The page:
Percent coverage:
No value
Importance:

Shrubland - Subtropical/Tropical High Altitude Shrubland

Percent coverage:
No value
Importance:

Threats

Threat Severity Timing
Energy production & mining - Mining & quarrying Low Past, likely to return
Agriculture & aquaculture - Annual & perennial non-timber crops - Shifting agriculture High Ongoing - trend unknown
Biological resource use - Logging & wood harvesting Medium Ongoing - trend unknown

Energy production & mining - Mining & quarrying

Severity:
Low
Timing:
Past, likely to return

Agriculture & aquaculture - Annual & perennial non-timber crops - Shifting agriculture

Severity:
High
Timing:
Ongoing - trend unknown

Biological resource use - Logging & wood harvesting

Severity:
Medium
Timing:
Ongoing - trend unknown

Protected areas

Protected area name Protected area type Relationship with IPA Areal overlap
Tofala Hill Wildlife Sanctuary Wildlife Sanctuary protected/conservation area matches IPA 100

Tofala Hill Wildlife Sanctuary

Protected area type:
Wildlife Sanctuary
Relationship with IPA:
protected/conservation area matches IPA
Areal overlap:
100

Management type

Management type Description Year started Year finished
Site management plan in place Management plan was in the process of consulation... No value No value

Site management plan in place

Management plan was in the process of consulation...
Year started:
No value
Year finished:
No value

Bibliography

IUCN, 2019

IUCN Red List

Available online

Cheek, M., Onana, J.-M. & Pollard, B.J., 2000

The Plants of Mount Oku and the Ijim Ridge, Cameroon, A Conservation Checklist.

Harvey Y. H., Pollard B. J., Darbyshire I., Onana J.-M. & Cheek M., 2004

The plants of Bali Ngemba Forest Reserve, Cameroon: a conservation checklist

Onana J.-M. & Cheek M., 2011

Red Data Book of the flowering plants of Cameroon

Cheek M, Alvarez-Aguirre, M.G., Grall, A., Sonke, B., Howes, M.-J.R. & Larridon. I., 2018

Kupeantha (Coffeeae, Rubiaceae), a new genus from Cameroon and Equatorial Guinea

PLoS ONE, Vol 13, page(s) e0199324

Linnarz, S., 2017

Survey of the Cross River Gorilla at the Tofala Hill Wildlife Sanctuary in Cameroon

Gorilla Journal, Vol 54, page(s) 19-21

Harvey, Y., Tchiengué, B. & Cheek, M., 2010

The Plants of Lebialem Highlands, Cameroon. A Conservation Checklist

Nkemngu, A., 2017

NGO takes action to save great apes in Cameroon’s Lebialem Highlands

Mongabay Available online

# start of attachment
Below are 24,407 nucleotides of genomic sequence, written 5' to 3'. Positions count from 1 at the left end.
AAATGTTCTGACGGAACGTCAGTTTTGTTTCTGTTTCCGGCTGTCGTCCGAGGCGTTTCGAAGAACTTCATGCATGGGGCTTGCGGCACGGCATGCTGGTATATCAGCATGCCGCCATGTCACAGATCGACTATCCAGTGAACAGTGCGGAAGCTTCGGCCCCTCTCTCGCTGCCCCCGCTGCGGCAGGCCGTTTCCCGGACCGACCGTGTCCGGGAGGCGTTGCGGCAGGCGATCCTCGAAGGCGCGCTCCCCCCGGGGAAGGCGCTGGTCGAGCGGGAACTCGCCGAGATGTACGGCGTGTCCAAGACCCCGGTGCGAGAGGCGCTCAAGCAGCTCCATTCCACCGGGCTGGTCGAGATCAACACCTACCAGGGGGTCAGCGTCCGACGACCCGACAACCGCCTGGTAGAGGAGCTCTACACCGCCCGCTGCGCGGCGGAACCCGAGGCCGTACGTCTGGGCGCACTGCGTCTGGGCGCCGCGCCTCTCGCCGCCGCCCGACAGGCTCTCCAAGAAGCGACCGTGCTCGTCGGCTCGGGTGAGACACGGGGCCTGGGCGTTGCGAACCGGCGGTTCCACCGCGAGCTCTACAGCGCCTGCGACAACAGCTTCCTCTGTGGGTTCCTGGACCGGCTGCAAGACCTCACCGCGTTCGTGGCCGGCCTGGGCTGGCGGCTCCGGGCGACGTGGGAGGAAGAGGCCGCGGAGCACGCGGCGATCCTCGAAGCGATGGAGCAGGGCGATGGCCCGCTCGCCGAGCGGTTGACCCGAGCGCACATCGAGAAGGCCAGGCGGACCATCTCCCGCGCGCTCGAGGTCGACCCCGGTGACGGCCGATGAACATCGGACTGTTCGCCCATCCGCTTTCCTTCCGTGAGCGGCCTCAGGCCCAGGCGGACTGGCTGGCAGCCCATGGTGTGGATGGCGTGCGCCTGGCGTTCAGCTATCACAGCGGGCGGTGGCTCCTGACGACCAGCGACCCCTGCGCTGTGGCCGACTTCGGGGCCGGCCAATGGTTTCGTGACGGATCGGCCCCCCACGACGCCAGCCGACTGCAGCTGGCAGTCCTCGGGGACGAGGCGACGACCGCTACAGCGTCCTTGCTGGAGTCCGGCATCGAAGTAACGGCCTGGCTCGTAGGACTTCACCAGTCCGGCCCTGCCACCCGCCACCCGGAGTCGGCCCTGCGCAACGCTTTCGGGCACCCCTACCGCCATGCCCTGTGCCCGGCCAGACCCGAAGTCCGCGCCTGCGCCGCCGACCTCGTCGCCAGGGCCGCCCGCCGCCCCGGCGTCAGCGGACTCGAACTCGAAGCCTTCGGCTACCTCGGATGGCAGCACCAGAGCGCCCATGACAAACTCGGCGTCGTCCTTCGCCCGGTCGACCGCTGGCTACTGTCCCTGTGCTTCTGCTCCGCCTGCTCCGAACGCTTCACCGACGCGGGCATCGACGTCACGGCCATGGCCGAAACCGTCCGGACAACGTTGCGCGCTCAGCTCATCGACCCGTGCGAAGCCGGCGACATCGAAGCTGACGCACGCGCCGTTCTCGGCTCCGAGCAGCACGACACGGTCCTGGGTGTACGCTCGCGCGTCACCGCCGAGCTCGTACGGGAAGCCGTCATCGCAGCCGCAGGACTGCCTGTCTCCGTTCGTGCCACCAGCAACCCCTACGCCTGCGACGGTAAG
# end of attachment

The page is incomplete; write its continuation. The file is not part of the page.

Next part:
Nkembe, L. & Leke, R., 2013

Cameroon loses a Cross River Gorilla

Gorilla Journal, Vol 46, page(s) 9-10 Available online

Cheek, M., Tchiengue, B., Tacham, W.N., 2017

Ternstroemia cameroonensis (Ternstroemiaceae), a new medicinally important species of montane tree, nearly extinct in the Highlands of Cameroon

Blumea, Vol 62(1), page(s) 53-57

Courade, G., 1974

Commentaire des cartes. Atlas régional. Ouest 1.

Hawkins, P. & Brunt, M., 1965

The soil and ecology of west Cameroon. Vol. 1, Part 2

Onana, J.M., 2011

Vascular Plants of Cameroon: Taxonomic Checklist. In: Flore Du Cameroon, Occasional Volume, IRAD-National Herbarium of Cameroon, Yaounde, 195.

Tchiengué, B., 2010

Threats to the Lebialem Highlands. In: The Plants of the Lebialem Highlands (Bechati-Fosimondi Besali), Cameroon. A Conservation Checklist

Lambi, C.M & Ndenecho, E.N., 2009

Ecology and natural resource development in the western highlands of Cameroon: Issues in natural resource management

Cheek, M., 2015.

Cincinnobotrys letouzeyi. The IUCN Red List of Threatened Species 2015: e.T202777A2752808.

Available online

Cheek, M., 2017

Argocoffeopsis fosimondi. The IUCN Red List of Threatened Species 2017: e.T110079335A110079337

Available online

CRGP, 2021

Cross River Gorilla Project

Available online

Vansina, J., 1984

Western Bantu Expansion

The Journal of African History, Vol 25(2), page(s) 129-145

Tamura, T., 1999

Late quaternary landscape evolution in the West Cameroon highlands and the Adamaoua plateau in Lanfranchi Raymond (ed.), Schwartz Dominique (ed.) Paysages quaternaires de l'Afrique centrale atlantique

Paysages quaternaires de l'Afrique centrale atlantique (pub. ORSTOM), page(s) 298–313

Recommended citation

Bruce Murphy, Louis Nkembe, Martin Cheek, Barthélemy Tchiengué (2024) Tropical Important Plant Areas Explorer: Tofala Hill Wildlife Sanctuary, Lebialem Highlands (Cameroon). https://tipas.kew.org/site/tofala-hill-wildlife-sanctuary-lebialem-highlands-2/ (Accessed on 21/05/2024)